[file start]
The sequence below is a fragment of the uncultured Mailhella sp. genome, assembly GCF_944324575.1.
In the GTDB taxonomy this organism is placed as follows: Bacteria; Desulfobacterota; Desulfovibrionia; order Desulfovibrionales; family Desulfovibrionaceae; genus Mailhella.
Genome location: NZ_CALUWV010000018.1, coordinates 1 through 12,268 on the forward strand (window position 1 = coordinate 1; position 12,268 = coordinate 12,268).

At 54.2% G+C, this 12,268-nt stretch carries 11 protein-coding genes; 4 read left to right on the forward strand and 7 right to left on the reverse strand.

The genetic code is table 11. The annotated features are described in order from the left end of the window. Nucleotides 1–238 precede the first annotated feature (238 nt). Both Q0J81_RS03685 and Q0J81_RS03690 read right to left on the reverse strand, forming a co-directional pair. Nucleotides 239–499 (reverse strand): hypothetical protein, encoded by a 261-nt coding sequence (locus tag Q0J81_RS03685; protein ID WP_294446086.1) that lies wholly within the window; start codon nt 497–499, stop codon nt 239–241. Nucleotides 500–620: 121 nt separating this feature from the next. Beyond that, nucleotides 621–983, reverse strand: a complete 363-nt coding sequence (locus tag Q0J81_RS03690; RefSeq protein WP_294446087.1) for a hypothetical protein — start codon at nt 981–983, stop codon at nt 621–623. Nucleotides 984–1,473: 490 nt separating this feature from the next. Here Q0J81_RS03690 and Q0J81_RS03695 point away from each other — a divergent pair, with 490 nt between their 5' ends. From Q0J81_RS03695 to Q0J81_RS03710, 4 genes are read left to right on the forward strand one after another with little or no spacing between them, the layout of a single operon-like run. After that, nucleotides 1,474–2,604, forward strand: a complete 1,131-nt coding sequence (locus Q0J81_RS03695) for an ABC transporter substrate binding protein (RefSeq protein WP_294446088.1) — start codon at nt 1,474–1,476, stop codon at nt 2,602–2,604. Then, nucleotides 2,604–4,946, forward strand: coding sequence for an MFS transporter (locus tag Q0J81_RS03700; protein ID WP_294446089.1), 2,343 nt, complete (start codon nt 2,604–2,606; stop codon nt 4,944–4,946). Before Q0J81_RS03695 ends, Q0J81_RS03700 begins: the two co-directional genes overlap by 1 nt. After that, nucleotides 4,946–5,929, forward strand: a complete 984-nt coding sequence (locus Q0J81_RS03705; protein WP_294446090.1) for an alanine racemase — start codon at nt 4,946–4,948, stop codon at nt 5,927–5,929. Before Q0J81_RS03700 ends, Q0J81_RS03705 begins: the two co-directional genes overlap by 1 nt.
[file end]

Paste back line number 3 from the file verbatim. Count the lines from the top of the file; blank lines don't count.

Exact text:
Genome location: NZ_CALUWV010000018.1, coordinates 1 through 12,268 on the forward strand (window position 1 = coordinate 1; position 12,268 = coordinate 12,268).